CK: Creative directors and art directors often use movies as reference because they have different artistic elements combined effectively, such as sound, music, composition, historical adaptation, architecture, costume, etc. However, within the context of their ideas, there is a lot more information we can use from their written pitch such as literature, popular culture, philosophical or historical analysis, technological influences and so on. So I start by reading their pitch and use all the attributes to define the visual style and details of new worlds. Also it’s important to constantly review the design and see if anything has been already defined by other artists.
GW: Why teach? Are there any personal benefits to sharing your technique?
CK: Teaching is a great way to stay motivated and creatively inspired, especially when you are burned out from your work. Not only do I get to help students, I also get the most updated information and news in the industry from them. Schools like Gnomon also have a good mix of international students with their own social/cultural background that I never knew of. I find it very exciting to be working with those students. Seeing them struggling and slowly stepping into their dream career totally reminds me of myself, and it’s also a good way to remind myself of mistakes and bad decisions I have made in the past so I can advise them into the right direction. Also the energy and pure spirit you see from their work and self is definitely a big reward in teaching. I never think of it as sharing my techniques with my students. They know more about techniques in new CG software anyway. It’s more about how you use those techniques in a team environment and this is what I focus on. Schools are expensive. However, school provides a community and brings artists together. I always want to stay inside art communities whether I am a student or a teacher.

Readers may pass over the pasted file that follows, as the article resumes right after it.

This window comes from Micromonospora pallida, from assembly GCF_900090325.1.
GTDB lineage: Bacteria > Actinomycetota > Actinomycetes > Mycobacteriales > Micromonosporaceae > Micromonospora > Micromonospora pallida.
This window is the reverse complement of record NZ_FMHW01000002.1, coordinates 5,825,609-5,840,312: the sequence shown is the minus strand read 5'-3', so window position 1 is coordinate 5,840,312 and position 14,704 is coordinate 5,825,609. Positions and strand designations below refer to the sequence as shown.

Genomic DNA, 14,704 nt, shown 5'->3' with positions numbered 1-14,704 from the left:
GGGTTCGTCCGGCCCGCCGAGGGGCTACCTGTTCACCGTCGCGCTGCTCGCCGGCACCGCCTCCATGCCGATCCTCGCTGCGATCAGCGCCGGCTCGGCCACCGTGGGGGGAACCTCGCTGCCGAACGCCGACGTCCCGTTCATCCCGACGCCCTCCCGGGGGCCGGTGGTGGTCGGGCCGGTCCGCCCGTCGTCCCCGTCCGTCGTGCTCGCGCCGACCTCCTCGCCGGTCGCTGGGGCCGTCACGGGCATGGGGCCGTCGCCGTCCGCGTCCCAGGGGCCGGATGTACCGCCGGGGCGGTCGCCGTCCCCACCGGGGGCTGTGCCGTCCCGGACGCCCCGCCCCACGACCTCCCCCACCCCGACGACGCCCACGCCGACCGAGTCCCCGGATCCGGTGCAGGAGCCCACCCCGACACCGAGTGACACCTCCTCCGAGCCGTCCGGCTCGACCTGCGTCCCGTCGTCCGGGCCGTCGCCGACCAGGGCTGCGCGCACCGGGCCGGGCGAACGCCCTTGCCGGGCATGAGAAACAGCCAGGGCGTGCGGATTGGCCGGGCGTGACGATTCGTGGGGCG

GW: How important is illustration vs. design in creating a strong playable environment experience for the gamer?
CK: They are both extremely important from a production standpoint. If you compare the amount of work you get to finish during the production cycle, production environment concepts far outweigh illustrations. Illustrations are most likely required during early pitch and towards the end of production for marketing purposes. It’s often possible to hire outside contractors or a marketing agency to do those illustrations if the team hasn’t already hired a go-to guy (like Charlie Wen or myself ), or if the concept department is busy with a production schedule and it’s easier to outsource them from the management’s point of view.